One of the highlights of Bamberg is the Bamberg Cathedral, a magnificent structure that dominates the city’s skyline. Another iconic landmark is the Altes Rathaus (Old Town Hall), perched on a bridge spanning the river. Exploring Bamberg’s breweries and beer culture is a must-do experience. The city is known for its traditional beer brewing methods and boasts nine breweries specializing in smoked beer.  In order to hasten the drying process for the wheat, the stalks are laid on shelves over a wood fire. This impacts a smokey flavor in the beer that tastes like a subtle camp fire.

Rothenburg ob der Tauber

I basically mention Rothenburg ob der Tauber on every single one of my “must visit places in Germany” lists because I just love it so much! With its fairytale-like charm, cobblestone streets, and enchanting architecture, Rothenburg ob der Tauber is a destination that captivates the imagination. You won’t want to put your camera down! When I visited with friends this winter, they kept saying “It feels like we’re on the set of Beauty and the Beast”. It is a true gem that transports you back in time!

Rothenburg ob der Tauber’s most notable feature is its exceptionally preserved medieval old town. Encircled by fortified walls, you can walk around practically the entire city admiring views and snapping photos. The town’s centerpiece is the Marktplatz, a vibrant square where you can admire the Renaissance-style Town Hall (Rathaus) and the imposing St. Jakob’s Church. Climb the Town Hall Tower for panoramic views of the town and its surroundings, offering breathtaking vistas of the rooftops and the Tauber River valley. Whether you are a history enthusiast, an architecture lover, or simply seeking a charming and unforgettable experience, Rothenburg ob der Tauber will leave you enchanted and longing to return.


I find Würzburg rather captivating because of its seamless blending of old and new. It was nearly destroyed in WWII, with over 90% of the city bombed or leveled. However, extensive renovation and restoration has happened since, and you can really admire how much it has come back in the 75 years since then. It is one of those places where you are amazed by what is possible in a short period of time. With its fascinating history, architectural splendor, and cultural vibrancy, Würzburg has timeless charm and a unique blend of old-world beauty and modern vitality.

Würzburg is known for its impressive architectural heritage, particularly the Residenz, a UNESCO World Heritage site. I even featured it on my list of the most beautiful palaces and castles in Germany. The Residenz served as the residence of the prince-bishops and is considered one of the most beautiful Baroque palaces in Europe. Another highlight is the Old Main Bridge. Adorned with statues of saints, this an iconic landmark is a great place for a leisurely stroll picturesque views of the city, the river, and the surrounding vineyards.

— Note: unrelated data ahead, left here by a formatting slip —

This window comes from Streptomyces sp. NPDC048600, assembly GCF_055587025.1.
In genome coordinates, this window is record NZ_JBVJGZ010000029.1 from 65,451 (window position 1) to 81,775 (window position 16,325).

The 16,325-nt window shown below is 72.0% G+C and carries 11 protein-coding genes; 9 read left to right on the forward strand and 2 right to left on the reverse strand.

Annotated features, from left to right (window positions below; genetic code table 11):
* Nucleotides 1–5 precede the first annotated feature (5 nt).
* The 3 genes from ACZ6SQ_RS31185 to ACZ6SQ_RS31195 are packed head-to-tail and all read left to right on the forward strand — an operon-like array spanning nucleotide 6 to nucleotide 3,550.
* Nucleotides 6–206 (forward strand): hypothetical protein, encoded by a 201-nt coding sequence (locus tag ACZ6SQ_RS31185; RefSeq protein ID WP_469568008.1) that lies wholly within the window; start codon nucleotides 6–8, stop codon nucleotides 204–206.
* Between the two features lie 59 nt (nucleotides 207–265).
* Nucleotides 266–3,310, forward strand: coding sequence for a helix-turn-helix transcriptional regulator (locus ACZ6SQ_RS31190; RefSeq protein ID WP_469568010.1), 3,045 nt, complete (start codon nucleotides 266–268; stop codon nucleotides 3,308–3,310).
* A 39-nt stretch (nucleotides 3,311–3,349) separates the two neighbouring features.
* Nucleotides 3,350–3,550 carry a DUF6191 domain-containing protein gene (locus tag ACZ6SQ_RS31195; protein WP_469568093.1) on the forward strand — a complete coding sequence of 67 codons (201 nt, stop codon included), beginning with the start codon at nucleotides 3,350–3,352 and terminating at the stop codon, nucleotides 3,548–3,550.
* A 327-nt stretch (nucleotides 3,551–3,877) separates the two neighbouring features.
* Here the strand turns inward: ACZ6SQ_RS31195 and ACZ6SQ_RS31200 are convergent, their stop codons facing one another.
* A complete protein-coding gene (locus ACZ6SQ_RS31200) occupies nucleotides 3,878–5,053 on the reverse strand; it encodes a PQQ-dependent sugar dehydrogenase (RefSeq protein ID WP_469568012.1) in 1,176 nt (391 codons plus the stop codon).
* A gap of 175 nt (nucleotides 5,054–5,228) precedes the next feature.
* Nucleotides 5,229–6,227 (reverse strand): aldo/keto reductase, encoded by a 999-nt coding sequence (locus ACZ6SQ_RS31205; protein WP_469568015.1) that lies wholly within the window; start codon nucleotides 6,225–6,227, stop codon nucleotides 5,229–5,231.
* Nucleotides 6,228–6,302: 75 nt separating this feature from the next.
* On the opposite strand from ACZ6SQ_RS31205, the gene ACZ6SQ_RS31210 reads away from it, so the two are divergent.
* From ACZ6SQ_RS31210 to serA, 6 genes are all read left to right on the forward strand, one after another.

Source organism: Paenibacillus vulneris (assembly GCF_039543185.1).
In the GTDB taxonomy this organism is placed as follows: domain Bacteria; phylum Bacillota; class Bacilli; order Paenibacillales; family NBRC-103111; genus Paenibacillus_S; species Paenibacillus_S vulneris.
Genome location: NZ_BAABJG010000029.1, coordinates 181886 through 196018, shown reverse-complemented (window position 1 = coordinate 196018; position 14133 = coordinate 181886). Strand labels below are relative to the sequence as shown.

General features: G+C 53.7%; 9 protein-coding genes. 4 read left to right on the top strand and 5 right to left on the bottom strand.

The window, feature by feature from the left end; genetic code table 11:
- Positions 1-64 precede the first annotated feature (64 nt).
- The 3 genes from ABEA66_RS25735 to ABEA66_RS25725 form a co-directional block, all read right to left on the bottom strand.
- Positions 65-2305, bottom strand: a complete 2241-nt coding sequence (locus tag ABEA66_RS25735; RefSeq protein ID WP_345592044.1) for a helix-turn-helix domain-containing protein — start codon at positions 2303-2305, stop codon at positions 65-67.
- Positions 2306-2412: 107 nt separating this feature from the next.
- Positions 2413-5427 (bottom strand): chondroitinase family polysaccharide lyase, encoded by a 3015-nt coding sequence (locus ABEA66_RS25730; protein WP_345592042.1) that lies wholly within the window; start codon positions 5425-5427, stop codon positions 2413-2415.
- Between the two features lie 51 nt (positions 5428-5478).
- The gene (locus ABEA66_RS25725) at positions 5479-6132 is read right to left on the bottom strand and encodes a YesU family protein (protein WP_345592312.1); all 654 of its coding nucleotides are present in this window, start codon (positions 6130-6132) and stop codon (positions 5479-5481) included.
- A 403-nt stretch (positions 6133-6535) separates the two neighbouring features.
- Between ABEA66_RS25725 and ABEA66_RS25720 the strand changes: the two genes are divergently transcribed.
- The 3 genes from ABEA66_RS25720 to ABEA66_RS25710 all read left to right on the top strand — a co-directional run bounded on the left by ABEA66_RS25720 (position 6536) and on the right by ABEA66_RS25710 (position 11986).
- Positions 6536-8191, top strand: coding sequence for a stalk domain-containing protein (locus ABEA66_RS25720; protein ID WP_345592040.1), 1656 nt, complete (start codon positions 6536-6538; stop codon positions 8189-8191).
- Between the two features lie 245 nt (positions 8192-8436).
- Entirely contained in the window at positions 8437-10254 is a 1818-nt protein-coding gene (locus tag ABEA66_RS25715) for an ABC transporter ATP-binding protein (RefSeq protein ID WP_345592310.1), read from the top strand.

Nuremberg’s historical significance is palpable as you wander through its well-preserved medieval Old Town. The city’s rich past comes to life as you explore its iconic landmarks, such as the imposing Nuremberg Castle. Perched on a hilltop, the castle provides panoramic views of the city and houses the Kaiserburg Museum, where you can delve into the city’s royal history. The charming cobblestone streets of the Old Town are a delight to explore, with their half-timbered houses, ornate fountains, and hidden courtyards.

Another reason to visit Nuremberg is its vibrant cultural scene. The city hosts the renowned Christkindlesmarkt, one of Germany’s oldest and most famous Christmas markets. I am a Christmas nut, and I planned an entire trip last winter just to visit Bavarian Christmas Markets. You can immerse yourself in the festive atmosphere and indulge in seasonal treats, like Lebkuchen. Nuremberg’s blend of historical significance, cultural vibrancy, and culinary delights makes it an ideal destination for travelers.


Often referred to as the capital of the Black Forest, Freiberg im Breisgau exudes the essence of the regional capital. It is a lively university city with medieval roots and a cool, alternative vibe. Freiburg is regularly rated one of Germany’s most liveable cities. It even reports one of the highest rates of happiness and quality of life in Germany. I think much of Freiburg’s charm is found in the narrow streets and shady squares around the Altstadt, so I would recommend spending an afternoon getting a little lost.

The towering 116-meter high Freiburger Münster is a stunning must-visit attraction in Freiberg. Pop inside for a free visit or simply wander around the outside to marvel at all the intricate details. Freiburg still has two medieval city gates – Martinstor and Scwabentor – from the 12th and 13th centuries when the entire city was surrounded by fortified walls. Both of the towers are really cool to look at, and they actually have quite different looks.

Have questions or comments about planning a picture-perfect vacation in Germany? Comment below!